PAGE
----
- Candace Ahlfinger
History and Hiking in One Short Trip
Growing up in Texas with a history teacher as a father, I had heard the romantic story of Cynthia Ann Parker who, as a young girl in 1933, was kidnapped by the Comanche Indians. After falling in love with and marrying their chief, they had a son, Quanah, who became the last of the great Comanche chiefs. (Remember, this was a young girl’s interpretation of the story!)
Yes, I had heard this story many times, but I never realized that the fort, the setting for this romance, stood near Fort Parker State Park in Mexia.
Fort Parker State Park was our goal for the day, a new place to enjoy nature as social distancing continues. We hiked two trails for a total of 6.1 miles. Baines Creek Trail was the first of the two and required that we drive out of the park to get to the other side of Fort Parker Lake. The trailhead boasts an overview of the CCC-built dam, another reminder of the huge impact that FDR’s program still has. This trail wanders along the lakeshore for beautiful views of water peeking through the trees and graceful herons flying low over the water. We had taken a picnic lunch and enjoyed eating while sitting at the water’s overlook.
The Springfield Trail was our second hike of the day. This trail added interest to our walk as we wandered through the Old Springfield Cemetery. Springfield, once the largest town between Dallas and Houston, was the county seat of Limestone County. We stopped to search for three famous gravestones: Joseph Penn Lynch, a veteran of the Republic of Texas war, Logan Stroud, an original settler of Limestone County, and Ben Curry and Ezekiel Rhodes, sons of African American freedmen who served as crew leaders for the CCC while Fort Parker State Park was being built. Not all the gravestones are old; many families have continued to use this small, picturesque cemetery as their final resting place.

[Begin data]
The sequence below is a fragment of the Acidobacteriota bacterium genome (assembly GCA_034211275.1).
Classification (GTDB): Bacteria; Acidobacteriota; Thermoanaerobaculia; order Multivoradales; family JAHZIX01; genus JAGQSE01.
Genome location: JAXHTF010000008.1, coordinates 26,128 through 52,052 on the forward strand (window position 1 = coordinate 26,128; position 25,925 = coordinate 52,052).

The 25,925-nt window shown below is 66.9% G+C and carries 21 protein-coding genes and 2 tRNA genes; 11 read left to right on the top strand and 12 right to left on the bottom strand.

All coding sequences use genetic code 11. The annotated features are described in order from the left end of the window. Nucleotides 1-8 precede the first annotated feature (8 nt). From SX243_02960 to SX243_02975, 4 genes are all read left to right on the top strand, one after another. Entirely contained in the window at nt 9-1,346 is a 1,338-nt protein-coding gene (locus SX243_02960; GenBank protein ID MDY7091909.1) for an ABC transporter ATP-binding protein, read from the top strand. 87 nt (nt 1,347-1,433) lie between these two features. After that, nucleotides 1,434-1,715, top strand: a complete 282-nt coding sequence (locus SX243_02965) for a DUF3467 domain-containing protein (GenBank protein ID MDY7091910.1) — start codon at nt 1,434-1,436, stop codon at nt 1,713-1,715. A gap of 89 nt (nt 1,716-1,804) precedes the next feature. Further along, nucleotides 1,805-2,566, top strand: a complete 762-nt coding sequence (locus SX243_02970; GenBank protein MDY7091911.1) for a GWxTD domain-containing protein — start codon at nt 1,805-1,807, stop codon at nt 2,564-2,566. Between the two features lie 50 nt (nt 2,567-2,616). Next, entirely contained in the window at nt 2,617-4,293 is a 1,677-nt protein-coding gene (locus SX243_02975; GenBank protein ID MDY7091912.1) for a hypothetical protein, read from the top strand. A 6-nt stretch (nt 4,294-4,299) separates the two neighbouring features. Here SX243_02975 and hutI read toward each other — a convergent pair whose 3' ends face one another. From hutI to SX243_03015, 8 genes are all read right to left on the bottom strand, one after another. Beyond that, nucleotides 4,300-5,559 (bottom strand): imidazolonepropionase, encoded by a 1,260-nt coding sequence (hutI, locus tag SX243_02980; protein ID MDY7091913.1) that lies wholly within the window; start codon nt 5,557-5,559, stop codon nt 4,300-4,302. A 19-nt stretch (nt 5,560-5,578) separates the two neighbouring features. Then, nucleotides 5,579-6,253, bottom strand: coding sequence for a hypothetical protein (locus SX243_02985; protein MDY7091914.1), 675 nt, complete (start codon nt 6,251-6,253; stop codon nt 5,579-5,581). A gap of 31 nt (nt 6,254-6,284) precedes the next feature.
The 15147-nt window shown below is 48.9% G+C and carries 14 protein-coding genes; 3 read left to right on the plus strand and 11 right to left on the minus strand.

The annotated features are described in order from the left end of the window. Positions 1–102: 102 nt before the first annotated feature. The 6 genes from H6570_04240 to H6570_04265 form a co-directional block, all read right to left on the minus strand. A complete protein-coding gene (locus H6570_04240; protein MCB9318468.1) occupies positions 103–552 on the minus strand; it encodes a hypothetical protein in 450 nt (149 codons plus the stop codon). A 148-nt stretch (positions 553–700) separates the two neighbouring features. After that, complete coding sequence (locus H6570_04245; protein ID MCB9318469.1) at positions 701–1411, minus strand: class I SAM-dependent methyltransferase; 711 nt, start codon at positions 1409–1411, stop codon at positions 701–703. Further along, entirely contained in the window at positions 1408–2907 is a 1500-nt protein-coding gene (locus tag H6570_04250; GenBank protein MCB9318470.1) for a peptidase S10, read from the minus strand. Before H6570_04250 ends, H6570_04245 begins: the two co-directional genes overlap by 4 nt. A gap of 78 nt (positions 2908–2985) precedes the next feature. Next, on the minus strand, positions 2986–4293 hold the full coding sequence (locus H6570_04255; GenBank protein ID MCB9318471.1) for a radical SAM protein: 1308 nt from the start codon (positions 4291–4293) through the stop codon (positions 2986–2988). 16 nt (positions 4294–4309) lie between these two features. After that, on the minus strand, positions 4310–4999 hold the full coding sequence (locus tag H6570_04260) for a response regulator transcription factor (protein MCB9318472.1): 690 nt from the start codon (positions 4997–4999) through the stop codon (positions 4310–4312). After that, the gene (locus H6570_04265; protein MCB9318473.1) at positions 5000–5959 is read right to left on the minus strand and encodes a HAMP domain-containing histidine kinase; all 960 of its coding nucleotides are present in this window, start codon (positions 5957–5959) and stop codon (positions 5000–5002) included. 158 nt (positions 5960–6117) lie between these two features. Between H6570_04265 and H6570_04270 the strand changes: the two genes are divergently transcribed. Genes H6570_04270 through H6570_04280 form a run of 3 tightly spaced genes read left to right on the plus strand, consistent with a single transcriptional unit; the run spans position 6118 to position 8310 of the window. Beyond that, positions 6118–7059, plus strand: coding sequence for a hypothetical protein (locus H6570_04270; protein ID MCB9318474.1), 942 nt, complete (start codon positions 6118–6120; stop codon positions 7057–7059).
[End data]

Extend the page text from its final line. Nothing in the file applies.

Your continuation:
During our hikes, we started wondering why this facility is named Fort Parker. (You would think that we would have considered this question earlier, but history was not on our mind when we looked for good hikes.) Thank goodness for Google which we used as soon as we got back to the car. Imagine our surprise to find that the actual Fort Parker was, and is, located a scant 6 minutes away. Even though it was too near closing time for us to go in, we were impressed by the site. The fort and surrounding buildings have been rebuilt as faithful replicas to the original. Entrance is only $2.00 for adults and, from all I have read afterwards, presents the story of the massacre and life in that period in a compelling way. We hope to go back and visit the fort in the future.
And then…another day of hiking and social distancing was behind us and we headed home. There are so many places to explore within a short Texas-drive of our home that we still have many options left for other days.